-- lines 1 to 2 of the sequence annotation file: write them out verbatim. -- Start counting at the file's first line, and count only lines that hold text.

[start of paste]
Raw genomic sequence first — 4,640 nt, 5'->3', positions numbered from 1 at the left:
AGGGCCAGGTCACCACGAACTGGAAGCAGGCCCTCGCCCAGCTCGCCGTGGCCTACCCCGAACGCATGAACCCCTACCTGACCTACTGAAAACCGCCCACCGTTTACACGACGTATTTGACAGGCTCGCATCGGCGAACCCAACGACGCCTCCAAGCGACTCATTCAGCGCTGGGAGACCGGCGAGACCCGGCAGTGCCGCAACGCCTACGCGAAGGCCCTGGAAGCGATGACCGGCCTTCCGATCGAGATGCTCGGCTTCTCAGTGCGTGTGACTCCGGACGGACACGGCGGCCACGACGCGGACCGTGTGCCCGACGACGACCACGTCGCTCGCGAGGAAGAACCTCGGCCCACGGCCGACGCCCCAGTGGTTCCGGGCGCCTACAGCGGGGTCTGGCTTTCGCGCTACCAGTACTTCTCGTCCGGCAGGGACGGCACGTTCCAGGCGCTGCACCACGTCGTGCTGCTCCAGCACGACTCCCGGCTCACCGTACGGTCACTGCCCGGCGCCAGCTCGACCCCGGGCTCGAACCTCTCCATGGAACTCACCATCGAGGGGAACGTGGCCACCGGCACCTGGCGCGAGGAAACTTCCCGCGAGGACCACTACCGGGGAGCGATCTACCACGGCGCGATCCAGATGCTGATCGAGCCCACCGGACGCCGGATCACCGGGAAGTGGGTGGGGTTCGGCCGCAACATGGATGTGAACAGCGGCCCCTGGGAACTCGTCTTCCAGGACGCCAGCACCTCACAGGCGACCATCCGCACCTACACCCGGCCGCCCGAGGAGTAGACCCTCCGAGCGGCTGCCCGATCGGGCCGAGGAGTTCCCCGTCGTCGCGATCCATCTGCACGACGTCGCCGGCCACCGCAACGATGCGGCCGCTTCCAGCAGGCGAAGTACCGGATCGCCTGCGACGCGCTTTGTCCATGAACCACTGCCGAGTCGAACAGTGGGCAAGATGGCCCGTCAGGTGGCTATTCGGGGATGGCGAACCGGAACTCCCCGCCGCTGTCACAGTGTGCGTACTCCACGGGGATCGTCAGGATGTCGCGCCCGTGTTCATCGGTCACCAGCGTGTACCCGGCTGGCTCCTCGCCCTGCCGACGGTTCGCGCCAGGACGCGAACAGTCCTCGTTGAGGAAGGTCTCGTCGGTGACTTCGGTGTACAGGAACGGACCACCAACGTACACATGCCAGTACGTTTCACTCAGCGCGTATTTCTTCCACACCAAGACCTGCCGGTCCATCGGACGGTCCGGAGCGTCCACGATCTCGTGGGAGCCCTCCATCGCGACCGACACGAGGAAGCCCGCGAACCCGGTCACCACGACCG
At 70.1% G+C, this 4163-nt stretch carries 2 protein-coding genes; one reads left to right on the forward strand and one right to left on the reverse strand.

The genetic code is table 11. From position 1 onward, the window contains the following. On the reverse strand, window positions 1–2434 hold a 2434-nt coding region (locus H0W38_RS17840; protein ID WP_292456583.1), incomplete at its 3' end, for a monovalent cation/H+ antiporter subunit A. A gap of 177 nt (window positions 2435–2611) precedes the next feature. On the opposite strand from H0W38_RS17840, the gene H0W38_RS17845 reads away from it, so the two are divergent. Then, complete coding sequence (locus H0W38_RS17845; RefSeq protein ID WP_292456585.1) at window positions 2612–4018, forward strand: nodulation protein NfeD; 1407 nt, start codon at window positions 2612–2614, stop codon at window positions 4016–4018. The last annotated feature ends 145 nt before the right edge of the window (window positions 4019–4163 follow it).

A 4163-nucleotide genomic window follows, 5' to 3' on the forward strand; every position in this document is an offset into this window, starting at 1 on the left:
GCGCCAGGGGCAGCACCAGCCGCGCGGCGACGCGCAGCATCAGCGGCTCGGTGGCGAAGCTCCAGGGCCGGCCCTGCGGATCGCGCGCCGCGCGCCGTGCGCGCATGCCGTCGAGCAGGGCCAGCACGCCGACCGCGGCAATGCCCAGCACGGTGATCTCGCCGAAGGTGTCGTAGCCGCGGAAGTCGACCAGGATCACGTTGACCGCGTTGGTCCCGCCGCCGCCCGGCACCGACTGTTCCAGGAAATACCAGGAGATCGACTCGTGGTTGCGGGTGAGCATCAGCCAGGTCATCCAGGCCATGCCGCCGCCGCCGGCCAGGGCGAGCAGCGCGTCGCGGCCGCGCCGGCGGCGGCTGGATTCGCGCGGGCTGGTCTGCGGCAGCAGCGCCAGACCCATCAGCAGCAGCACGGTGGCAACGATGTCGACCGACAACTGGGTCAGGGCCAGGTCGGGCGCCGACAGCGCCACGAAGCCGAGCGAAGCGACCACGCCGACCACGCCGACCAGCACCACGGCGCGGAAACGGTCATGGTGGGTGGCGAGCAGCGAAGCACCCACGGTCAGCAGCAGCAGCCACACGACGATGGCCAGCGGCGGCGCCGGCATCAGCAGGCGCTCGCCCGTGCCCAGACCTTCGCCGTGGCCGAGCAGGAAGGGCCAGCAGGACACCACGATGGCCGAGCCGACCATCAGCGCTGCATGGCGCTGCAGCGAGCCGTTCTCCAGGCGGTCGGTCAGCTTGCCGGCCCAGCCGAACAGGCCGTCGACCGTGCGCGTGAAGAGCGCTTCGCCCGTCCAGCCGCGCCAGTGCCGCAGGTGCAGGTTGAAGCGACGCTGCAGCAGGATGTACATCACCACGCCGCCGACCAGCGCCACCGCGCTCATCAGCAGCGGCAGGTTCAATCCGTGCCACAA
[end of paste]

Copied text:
Raw genomic sequence first — 4,640 nt, 5'->3', positions numbered from 1 at the left:
AGGGCCAGGTCACCACGAACTGGAAGCAGGCCCTCGCCCAGCTCGCCGTGGCCTACCCCGAACGCATGAACCCCTACCTGACCTACTGAAAACCGCCCACCGTTTACACGACGTATTTGACAGGCTCGCATCGGCGAACCCAACGACGCCTCCAAGCGACTCATTCAGCGCTGGGAGACCGGCGAGACCCGGCAGTGCCGCAACGCCTACGCGAAGGCCCTGGAAGCGATGACCGGCCTTCCGATCGAGATGCTCGGCTTCTCAGTGCGTGTGACTCCGGACGGACACGGCGGCCACGACGCGGACCGTGTGCCCGACGACGACCACGTCGCTCGCGAGGAAGAACCTCGGCCCACGGCCGACGCCCCAGTGGTTCCGGGCGCCTACAGCGGGGTCTGGCTTTCGCGCTACCAGTACTTCTCGTCCGGCAGGGACGGCACGTTCCAGGCGCTGCACCACGTCGTGCTGCTCCAGCACGACTCCCGGCTCACCGTACGGTCACTGCCCGGCGCCAGCTCGACCCCGGGCTCGAACCTCTCCATGGAACTCACCATCGAGGGGAACGTGGCCACCGGCACCTGGCGCGAGGAAACTTCCCGCGAGGACCACTACCGGGGAGCGATCTACCACGGCGCGATCCAGATGCTGATCGAGCCCACCGGACGCCGGATCACCGGGAAGTGGGTGGGGTTCGGCCGCAACATGGATGTGAACAGCGGCCCCTGGGAACTCGTCTTCCAGGACGCCAGCACCTCACAGGCGACCATCCGCACCTACACCCGGCCGCCCGAGGAGTAGACCCTCCGAGCGGCTGCCCGATCGGGCCGAGGAGTTCCCCGTCGTCGCGATCCATCTGCACGACGTCGCCGGCCACCGCAACGATGCGGCCGCTTCCAGCAGGCGAAGTACCGGATCGCCTGCGACGCGCTTTGTCCATGAACCACTGCCGAGTCGAACAGTGGGCAAGATGGCCCGTCAGGTGGCTATTCGGGGATGGCGAACCGGAACTCCCCGCCGCTGTCACAGTGTGCGTACTCCACGGGGATCGTCAGGATGTCGCGCCCGTGTTCATCGGTCACCAGCGTGTACCCGGCTGGCTCCTCGCCCTGCCGACGGTTCGCGCCAGGACGCGAACAGTCCTCGTTGAGGAAGGTCTCGTCGGTGACTTCGGTGTACAGGAACGGACCACCAACGTACACATGCCAGTACGTTTCACTCAGCGCGTATTTCTTCCACACCAAGACCTGCCGGTCCATCGGACGGTCCGGAGCGTCCACGATCTCGTGGGAGCCCTCCATCGCGACCGACACGAGGAAGCCCGCGAACCCGGTCACCACGACCG